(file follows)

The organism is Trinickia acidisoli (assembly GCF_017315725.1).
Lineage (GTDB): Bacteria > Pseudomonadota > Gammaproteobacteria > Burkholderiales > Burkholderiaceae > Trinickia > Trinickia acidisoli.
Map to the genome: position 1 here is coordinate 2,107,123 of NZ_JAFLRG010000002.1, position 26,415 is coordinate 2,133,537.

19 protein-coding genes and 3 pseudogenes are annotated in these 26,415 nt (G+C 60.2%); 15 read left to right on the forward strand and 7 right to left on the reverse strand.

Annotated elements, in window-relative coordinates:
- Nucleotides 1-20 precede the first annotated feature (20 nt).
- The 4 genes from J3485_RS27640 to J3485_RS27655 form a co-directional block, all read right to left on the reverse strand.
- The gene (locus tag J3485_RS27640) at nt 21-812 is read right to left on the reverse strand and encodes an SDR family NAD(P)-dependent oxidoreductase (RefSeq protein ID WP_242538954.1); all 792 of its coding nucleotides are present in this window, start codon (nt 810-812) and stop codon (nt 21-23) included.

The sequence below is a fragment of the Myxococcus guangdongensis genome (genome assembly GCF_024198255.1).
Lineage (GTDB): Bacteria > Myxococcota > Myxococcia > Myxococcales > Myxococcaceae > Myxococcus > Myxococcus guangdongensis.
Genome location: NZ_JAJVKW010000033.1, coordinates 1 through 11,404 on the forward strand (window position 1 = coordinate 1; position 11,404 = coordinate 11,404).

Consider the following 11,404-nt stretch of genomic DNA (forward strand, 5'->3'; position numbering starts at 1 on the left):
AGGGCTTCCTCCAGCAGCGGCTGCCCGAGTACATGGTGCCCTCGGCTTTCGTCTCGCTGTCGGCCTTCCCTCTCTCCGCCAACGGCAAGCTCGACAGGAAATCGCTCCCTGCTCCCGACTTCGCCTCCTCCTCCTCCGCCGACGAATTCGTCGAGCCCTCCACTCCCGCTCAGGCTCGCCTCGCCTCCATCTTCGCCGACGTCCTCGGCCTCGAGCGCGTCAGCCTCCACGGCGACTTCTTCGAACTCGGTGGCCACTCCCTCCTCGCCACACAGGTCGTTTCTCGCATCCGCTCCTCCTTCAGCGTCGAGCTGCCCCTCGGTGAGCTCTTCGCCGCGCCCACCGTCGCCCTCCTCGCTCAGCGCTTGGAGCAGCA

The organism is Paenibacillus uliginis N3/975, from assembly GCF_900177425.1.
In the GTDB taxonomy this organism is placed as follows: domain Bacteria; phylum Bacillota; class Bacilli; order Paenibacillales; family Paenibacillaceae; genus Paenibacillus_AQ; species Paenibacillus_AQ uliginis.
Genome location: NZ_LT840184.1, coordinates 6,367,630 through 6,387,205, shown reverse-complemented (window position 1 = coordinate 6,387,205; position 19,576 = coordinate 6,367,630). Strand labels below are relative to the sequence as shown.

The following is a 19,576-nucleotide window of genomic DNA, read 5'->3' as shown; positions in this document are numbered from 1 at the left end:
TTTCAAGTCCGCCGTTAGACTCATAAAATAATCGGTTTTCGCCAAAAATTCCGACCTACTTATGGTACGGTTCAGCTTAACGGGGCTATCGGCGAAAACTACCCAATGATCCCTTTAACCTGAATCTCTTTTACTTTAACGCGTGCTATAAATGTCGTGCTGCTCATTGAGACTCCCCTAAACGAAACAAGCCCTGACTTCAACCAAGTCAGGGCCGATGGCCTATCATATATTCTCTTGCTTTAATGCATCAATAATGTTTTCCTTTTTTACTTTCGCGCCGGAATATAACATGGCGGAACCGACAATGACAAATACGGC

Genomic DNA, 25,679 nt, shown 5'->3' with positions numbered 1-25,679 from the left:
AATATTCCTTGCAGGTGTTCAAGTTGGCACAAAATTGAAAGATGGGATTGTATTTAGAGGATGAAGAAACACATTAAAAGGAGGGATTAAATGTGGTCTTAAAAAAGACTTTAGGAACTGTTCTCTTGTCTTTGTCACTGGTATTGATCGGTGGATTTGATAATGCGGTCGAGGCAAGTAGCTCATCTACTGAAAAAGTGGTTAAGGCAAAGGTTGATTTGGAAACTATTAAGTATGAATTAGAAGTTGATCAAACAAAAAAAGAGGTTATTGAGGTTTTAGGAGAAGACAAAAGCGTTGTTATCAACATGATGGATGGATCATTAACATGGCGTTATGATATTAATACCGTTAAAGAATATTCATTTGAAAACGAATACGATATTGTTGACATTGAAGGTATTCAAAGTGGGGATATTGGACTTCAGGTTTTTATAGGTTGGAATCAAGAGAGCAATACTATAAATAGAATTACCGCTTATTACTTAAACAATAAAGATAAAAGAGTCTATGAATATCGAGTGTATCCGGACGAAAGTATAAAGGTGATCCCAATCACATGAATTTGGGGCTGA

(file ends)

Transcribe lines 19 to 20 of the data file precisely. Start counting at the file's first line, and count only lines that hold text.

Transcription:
Genomic DNA, 25,679 nt, shown 5'->3' with positions numbered 1-25,679 from the left:
AATATTCCTTGCAGGTGTTCAAGTTGGCACAAAATTGAAAGATGGGATTGTATTTAGAGGATGAAGAAACACATTAAAAGGAGGGATTAAATGTGGTCTTAAAAAAGACTTTAGGAACTGTTCTCTTGTCTTTGTCACTGGTATTGATCGGTGGATTTGATAATGCGGTCGAGGCAAGTAGCTCATCTACTGAAAAAGTGGTTAAGGCAAAGGTTGATTTGGAAACTATTAAGTATGAATTAGAAGTTGATCAAACAAAAAAAGAGGTTATTGAGGTTTTAGGAGAAGACAAAAGCGTTGTTATCAACATGATGGATGGATCATTAACATGGCGTTATGATATTAATACCGTTAAAGAATATTCATTTGAAAACGAATACGATATTGTTGACATTGAAGGTATTCAAAGTGGGGATATTGGACTTCAGGTTTTTATAGGTTGGAATCAAGAGAGCAATACTATAAATAGAATTACCGCTTATTACTTAAACAATAAAGATAAAAGAGTCTATGAATATCGAGTGTATCCGGACGAAAGTATAAAGGTGATCCCAATCACATGAATTTGGGGCTGA